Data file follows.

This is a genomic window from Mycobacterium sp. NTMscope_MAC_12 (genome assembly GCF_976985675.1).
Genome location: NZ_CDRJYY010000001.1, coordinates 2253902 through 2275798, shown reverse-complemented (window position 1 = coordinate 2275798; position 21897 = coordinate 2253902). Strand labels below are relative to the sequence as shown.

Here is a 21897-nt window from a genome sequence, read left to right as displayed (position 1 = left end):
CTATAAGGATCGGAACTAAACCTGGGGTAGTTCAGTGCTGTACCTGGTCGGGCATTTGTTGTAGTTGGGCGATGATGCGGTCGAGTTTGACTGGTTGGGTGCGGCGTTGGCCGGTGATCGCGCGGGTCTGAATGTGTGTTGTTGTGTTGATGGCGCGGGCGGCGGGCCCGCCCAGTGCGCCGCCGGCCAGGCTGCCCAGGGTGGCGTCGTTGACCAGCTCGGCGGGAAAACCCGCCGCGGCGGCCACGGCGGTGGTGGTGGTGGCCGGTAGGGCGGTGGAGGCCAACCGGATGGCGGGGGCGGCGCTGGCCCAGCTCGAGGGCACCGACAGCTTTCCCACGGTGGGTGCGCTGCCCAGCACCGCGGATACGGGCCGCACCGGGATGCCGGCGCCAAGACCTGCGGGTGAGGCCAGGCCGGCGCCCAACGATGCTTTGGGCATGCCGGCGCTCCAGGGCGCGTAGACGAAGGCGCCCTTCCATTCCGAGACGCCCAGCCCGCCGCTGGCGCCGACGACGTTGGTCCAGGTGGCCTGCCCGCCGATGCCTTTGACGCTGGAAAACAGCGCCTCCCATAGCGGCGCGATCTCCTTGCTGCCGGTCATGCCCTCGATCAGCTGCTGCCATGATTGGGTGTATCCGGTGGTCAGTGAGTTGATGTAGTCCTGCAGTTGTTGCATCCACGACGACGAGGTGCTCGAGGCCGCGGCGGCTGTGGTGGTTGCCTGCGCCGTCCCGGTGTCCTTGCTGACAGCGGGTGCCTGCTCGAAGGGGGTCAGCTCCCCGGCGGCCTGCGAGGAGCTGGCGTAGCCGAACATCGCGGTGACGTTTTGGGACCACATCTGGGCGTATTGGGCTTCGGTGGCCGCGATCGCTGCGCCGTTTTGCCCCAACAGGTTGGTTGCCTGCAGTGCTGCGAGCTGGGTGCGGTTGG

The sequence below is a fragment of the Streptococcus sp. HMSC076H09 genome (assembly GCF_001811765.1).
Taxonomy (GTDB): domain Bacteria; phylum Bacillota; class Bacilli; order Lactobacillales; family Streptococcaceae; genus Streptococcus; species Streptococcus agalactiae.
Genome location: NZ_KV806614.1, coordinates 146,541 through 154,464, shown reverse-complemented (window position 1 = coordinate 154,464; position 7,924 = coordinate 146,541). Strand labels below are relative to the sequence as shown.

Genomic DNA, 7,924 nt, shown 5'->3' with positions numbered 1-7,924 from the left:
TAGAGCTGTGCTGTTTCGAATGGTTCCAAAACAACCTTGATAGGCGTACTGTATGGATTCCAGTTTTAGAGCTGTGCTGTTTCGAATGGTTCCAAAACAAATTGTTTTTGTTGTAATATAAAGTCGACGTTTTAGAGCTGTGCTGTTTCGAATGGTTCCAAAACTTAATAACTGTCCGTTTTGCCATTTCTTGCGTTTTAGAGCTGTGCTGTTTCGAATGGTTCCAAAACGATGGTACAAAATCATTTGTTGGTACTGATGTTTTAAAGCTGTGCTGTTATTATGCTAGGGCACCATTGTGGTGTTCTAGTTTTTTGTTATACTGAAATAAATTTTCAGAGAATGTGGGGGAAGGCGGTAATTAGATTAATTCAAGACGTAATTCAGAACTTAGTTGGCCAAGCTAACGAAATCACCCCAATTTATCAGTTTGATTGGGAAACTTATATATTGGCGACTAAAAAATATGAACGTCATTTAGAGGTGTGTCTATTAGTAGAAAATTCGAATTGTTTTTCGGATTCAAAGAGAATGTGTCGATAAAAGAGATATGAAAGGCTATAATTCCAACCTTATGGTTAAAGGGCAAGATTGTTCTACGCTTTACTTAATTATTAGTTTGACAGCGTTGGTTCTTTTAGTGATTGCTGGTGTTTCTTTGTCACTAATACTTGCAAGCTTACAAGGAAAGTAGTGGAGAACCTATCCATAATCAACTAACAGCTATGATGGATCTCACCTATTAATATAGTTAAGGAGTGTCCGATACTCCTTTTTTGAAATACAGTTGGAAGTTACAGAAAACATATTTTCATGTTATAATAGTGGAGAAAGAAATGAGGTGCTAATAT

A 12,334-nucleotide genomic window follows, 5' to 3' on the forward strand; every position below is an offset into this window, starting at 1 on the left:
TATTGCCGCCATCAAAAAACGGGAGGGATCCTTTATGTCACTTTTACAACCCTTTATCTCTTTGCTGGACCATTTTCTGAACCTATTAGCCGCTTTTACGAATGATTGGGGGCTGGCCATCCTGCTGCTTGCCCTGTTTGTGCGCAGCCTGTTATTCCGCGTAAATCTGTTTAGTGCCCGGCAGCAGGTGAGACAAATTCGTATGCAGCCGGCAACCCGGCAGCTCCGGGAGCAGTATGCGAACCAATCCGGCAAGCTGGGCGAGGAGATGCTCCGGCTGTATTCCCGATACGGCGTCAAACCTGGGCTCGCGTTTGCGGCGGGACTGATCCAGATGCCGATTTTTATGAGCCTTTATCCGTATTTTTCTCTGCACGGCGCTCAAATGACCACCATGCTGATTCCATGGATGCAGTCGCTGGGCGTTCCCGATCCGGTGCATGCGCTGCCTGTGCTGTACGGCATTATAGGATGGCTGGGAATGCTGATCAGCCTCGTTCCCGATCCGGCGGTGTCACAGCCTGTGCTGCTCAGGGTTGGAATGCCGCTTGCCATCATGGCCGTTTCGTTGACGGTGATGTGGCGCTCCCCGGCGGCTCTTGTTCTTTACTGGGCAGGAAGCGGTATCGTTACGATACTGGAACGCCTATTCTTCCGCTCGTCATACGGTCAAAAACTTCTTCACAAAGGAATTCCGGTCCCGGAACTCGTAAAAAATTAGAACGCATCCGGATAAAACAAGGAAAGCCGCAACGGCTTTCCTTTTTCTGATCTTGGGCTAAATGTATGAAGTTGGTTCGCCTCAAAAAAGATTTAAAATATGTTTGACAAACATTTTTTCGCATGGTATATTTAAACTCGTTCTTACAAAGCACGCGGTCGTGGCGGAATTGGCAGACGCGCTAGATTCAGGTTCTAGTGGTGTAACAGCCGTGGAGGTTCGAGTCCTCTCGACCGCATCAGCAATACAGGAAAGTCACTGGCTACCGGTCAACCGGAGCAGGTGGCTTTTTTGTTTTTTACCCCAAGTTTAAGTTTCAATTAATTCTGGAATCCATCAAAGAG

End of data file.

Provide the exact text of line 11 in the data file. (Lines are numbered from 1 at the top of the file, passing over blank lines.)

TATTGCCGCCATCAAAAAACGGGAGGGATCCTTTATGTCACTTTTACAACCCTTTATCTCTTTGCTGGACCATTTTCTGAACCTATTAGCCGCTTTTACGAATGATTGGGGGCTGGCCATCCTGCTGCTTGCCCTGTTTGTGCGCAGCCTGTTATTCCGCGTAAATCTGTTTAGTGCCCGGCAGCAGGTGAGACAAATTCGTATGCAGCCGGCAACCCGGCAGCTCCGGGAGCAGTATGCGAACCAATCCGGCAAGCTGGGCGAGGAGATGCTCCGGCTGTATTCCCGATACGGCGTCAAACCTGGGCTCGCGTTTGCGGCGGGACTGATCCAGATGCCGATTTTTATGAGCCTTTATCCGTATTTTTCTCTGCACGGCGCTCAAATGACCACCATGCTGATTCCATGGATGCAGTCGCTGGGCGTTCCCGATCCGGTGCATGCGCTGCCTGTGCTGTACGGCATTATAGGATGGCTGGGAATGCTGATCAGCCTCGTTCCCGATCCGGCGGTGTCACAGCCTGTGCTGCTCAGGGTTGGAATGCCGCTTGCCATCATGGCCGTTTCGTTGACGGTGATGTGGCGCTCCCCGGCGGCTCTTGTTCTTTACTGGGCAGGAAGCGGTATCGTTACGATACTGGAACGCCTATTCTTCCGCTCGTCATACGGTCAAAAACTTCTTCACAAAGGAATTCCGGTCCCGGAACTCGTAAAAAATTAGAACGCATCCGGATAAAACAAGGAAAGCCGCAACGGCTTTCCTTTTTCTGATCTTGGGCTAAATGTATGAAGTTGGTTCGCCTCAAAAAAGATTTAAAATATGTTTGACAAACATTTTTTCGCATGGTATATTTAAACTCGTTCTTACAAAGCACGCGGTCGTGGCGGAATTGGCAGACGCGCTAGATTCAGGTTCTAGTGGTGTAACAGCCGTGGAGGTTCGAGTCCTCTCGACCGCATCAGCAATACAGGAAAGTCACTGGCTACCGGTCAACCGGAGCAGGTGGCTTTTTTGTTTTTTACCCCAAGTTTAAGTTTCAATTAATTCTGGAATCCATCAAAGAG